Most of those who participated in the Government of National Unity considered that it succeeded in its critical purpose – to facilitate a peaceful transition to democracy that avoided sustained and costly conflict – and that the way it worked was in the interest of the country.
Mandela made a positive assessment in his State of the Nation Speech in February 1995, even in the context of some difficulties:
I am also pleased to report that whatever the teething problems, the concept and vision of a government of national unity has proved its correctness and viability. It has succeeded in its intentions of ensuring co-operation among our people as a whole, the development of a national consensus around a whole range of important matters, enabling important minority parties to have a real voice in the government of the country and contributing to peace, stability and confidence in the future of our country.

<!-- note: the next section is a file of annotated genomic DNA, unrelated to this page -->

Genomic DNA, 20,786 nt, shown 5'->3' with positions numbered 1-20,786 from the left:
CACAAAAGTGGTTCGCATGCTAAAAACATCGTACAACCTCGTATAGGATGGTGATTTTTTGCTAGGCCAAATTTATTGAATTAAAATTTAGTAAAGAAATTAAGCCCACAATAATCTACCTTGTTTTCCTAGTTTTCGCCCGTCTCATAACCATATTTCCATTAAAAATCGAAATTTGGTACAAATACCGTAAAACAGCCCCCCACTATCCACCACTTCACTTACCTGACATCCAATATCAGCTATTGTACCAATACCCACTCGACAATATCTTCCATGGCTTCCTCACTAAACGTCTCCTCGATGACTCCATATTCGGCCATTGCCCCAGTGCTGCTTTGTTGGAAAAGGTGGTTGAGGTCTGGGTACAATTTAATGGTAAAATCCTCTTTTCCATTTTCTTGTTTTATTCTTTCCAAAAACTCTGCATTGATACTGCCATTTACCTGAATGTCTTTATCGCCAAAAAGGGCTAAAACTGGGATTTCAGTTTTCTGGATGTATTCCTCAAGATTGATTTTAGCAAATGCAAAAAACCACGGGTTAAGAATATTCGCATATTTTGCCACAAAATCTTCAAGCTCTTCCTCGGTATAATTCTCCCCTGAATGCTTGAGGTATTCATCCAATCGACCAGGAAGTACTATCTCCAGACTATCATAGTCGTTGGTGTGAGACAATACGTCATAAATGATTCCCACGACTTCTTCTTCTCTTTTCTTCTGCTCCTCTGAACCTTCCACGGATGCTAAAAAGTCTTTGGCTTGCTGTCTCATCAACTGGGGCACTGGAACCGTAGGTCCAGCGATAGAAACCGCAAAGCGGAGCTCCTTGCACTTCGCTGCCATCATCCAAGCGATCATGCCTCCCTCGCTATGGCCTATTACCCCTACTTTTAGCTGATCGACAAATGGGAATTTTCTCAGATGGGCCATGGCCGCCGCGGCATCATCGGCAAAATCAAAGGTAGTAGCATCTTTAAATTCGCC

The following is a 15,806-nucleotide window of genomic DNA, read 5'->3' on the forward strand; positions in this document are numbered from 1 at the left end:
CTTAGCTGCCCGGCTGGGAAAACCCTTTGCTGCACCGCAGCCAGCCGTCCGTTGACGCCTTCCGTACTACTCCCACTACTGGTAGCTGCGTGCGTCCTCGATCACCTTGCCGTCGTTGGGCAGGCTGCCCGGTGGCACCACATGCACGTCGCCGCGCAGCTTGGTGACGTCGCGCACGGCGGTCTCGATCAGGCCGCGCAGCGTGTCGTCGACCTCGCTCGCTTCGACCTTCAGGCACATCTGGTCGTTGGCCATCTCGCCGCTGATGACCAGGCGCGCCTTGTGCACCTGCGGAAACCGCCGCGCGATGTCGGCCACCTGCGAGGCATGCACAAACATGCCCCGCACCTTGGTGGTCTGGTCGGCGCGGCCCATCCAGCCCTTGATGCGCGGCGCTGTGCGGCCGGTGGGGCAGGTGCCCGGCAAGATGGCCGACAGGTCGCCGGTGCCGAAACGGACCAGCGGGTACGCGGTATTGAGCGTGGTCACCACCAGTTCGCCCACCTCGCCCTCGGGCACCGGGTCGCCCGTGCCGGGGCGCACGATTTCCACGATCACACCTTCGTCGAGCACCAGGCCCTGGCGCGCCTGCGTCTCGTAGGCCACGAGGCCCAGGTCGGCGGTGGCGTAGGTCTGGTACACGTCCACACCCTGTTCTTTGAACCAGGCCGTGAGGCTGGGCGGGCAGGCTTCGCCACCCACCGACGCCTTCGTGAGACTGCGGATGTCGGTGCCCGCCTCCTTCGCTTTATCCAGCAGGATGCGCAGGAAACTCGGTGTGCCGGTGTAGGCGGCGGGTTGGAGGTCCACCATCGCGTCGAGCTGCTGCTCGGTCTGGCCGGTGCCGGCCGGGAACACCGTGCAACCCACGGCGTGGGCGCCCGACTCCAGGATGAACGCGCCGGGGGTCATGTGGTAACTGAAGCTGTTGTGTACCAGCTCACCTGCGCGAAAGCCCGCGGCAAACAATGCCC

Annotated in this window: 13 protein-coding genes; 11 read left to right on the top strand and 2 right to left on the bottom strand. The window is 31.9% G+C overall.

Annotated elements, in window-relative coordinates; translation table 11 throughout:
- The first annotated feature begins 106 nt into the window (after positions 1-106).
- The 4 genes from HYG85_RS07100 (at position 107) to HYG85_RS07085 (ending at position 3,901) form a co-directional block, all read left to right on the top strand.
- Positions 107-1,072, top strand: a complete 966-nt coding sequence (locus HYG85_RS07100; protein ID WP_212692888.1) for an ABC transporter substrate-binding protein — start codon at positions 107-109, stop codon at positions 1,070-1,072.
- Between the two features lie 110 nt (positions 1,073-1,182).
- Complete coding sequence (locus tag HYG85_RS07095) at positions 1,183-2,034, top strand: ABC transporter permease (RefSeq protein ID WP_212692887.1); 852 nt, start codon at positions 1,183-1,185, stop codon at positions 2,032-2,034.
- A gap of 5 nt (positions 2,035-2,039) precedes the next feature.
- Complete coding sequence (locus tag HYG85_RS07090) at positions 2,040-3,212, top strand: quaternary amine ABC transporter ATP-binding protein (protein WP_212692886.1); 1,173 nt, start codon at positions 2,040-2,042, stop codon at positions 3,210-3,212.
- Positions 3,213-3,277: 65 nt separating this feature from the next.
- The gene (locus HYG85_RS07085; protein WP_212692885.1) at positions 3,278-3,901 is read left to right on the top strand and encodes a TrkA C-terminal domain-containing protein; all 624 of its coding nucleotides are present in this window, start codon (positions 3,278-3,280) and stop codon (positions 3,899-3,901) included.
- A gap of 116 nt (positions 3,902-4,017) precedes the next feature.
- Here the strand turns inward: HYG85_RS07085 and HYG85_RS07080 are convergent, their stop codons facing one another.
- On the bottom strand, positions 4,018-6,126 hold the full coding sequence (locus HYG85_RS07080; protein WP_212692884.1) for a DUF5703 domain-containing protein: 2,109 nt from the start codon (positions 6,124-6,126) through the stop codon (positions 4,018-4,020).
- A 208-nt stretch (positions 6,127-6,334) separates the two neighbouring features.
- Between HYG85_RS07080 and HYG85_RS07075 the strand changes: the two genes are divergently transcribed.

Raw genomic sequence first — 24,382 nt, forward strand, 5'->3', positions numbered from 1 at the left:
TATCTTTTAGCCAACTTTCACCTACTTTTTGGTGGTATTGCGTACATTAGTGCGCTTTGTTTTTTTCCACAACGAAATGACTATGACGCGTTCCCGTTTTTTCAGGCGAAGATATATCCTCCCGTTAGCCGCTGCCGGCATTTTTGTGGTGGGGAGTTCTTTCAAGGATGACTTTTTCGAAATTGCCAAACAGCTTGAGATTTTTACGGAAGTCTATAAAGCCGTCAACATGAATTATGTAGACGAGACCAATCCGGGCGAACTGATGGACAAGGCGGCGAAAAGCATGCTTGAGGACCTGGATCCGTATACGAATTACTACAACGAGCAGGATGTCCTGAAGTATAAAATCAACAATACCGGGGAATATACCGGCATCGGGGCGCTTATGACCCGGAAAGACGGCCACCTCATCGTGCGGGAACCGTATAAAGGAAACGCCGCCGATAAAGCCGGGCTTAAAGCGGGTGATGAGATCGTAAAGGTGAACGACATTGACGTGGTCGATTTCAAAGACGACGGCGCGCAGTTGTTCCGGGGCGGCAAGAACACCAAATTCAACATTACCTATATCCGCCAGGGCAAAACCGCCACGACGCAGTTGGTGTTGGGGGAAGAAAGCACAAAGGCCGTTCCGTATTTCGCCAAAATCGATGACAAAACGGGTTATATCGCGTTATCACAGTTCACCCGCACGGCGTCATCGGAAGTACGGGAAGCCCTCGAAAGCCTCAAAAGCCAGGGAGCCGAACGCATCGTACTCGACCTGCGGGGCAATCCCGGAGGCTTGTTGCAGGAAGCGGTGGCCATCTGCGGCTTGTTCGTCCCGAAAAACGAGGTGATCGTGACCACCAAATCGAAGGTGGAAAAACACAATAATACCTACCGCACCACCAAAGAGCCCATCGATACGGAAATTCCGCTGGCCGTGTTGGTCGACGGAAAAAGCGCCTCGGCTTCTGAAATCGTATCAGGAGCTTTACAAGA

At the national level, we continue to work together in a non-confrontational atmosphere further to elaborate rules, conventions and procedures to ensure that the Government of National Unity functions effectively. And to ensure that it is able to address in a balanced way the fact of different parties with different policies and the tension between the democratic rights of the majority party and the effective participation of the minority parties. …
Later assessment by the ANC was more rounded. The withdrawal of the National Party was an occasion for ANC to reflect on progress towards democratisation and development and the challenges of making faster progress. The achievements of the GNU were recognised, in particular its contribution to saving the country from a bloody and costly conflict; its introduction of the liberation movement to government; and the basis it laid for policies for change in some key areas. It had bought a further shift of power that favoured change. But the adequacy of the inherited state structures and practices had to be reviewed and the pace of transformation had to increase.191